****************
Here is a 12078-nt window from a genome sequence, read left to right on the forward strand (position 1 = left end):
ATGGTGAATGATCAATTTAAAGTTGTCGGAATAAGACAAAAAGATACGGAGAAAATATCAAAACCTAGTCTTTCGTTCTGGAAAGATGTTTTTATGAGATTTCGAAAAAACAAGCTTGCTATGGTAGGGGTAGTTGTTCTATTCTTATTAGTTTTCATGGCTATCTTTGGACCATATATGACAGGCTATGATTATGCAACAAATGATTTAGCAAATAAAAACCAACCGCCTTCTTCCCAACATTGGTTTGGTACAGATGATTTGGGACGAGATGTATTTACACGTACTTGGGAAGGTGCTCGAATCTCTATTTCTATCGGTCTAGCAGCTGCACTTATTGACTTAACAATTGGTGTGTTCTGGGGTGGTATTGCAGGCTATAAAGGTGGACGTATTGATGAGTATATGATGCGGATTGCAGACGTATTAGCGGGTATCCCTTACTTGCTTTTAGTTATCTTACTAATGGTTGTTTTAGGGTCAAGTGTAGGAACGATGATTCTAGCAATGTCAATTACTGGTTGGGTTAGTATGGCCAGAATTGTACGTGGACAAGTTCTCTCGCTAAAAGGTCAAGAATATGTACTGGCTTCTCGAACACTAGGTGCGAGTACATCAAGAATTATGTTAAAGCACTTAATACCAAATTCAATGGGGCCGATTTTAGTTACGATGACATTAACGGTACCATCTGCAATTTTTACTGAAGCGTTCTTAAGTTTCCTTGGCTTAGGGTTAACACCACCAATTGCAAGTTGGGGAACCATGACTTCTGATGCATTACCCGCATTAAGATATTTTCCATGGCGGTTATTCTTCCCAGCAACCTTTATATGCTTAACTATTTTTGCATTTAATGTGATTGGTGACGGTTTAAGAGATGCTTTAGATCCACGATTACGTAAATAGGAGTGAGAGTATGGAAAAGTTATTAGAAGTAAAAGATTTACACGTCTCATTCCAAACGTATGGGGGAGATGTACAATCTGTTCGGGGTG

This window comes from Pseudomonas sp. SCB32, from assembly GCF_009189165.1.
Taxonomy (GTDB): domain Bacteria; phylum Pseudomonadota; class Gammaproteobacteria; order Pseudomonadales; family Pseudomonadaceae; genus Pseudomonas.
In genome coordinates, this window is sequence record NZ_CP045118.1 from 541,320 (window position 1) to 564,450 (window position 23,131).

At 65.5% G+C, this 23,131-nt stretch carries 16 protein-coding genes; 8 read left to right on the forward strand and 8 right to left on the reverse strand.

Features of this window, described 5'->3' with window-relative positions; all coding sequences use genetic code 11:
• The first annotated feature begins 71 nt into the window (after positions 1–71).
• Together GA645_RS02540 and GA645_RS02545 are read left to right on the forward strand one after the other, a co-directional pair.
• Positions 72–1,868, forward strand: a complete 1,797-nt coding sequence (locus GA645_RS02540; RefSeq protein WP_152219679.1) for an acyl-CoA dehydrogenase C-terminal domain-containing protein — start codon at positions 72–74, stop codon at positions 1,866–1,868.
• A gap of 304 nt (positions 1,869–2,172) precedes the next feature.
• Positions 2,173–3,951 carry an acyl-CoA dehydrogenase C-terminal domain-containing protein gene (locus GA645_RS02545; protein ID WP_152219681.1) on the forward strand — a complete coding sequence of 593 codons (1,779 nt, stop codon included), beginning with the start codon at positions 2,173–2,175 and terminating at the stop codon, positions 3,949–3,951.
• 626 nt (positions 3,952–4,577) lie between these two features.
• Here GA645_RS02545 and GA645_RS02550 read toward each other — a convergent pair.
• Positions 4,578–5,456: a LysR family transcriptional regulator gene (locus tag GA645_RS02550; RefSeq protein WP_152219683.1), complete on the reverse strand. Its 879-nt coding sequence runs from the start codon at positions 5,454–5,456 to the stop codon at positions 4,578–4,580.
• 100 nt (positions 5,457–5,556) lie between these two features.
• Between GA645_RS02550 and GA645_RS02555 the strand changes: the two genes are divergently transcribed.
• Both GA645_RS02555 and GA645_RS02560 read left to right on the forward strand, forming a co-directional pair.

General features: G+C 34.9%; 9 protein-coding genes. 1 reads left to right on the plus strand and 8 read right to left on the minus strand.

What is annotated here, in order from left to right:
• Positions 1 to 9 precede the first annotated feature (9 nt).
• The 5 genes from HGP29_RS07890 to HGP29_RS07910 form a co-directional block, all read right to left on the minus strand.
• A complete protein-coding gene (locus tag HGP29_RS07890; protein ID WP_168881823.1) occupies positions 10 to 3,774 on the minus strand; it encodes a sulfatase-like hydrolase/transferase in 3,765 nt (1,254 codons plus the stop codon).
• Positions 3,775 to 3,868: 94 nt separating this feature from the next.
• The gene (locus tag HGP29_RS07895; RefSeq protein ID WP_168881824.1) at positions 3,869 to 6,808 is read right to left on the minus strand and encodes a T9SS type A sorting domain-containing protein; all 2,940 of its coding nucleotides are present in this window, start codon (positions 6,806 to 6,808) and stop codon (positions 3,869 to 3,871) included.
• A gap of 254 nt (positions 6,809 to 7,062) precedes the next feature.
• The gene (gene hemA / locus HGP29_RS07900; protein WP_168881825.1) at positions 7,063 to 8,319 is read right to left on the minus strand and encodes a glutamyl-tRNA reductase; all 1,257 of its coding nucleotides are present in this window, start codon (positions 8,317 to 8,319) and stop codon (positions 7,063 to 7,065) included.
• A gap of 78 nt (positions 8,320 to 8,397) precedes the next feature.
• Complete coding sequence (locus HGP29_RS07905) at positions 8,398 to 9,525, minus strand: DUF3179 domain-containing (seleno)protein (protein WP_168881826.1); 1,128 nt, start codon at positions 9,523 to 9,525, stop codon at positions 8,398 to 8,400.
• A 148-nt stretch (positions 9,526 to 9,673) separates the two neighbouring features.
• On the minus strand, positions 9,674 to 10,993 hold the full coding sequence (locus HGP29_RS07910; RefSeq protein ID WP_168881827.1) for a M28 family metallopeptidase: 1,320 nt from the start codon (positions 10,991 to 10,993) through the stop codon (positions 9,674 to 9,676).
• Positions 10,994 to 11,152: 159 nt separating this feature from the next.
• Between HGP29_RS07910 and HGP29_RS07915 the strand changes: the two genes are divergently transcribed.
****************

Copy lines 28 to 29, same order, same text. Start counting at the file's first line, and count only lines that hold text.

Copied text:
• A gap of 78 nt (positions 8,320 to 8,397) precedes the next feature.
• Complete coding sequence (locus HGP29_RS07905) at positions 8,398 to 9,525, minus strand: DUF3179 domain-containing (seleno)protein (protein WP_168881826.1); 1,128 nt, start codon at positions 9,523 to 9,525, stop codon at positions 8,398 to 8,400.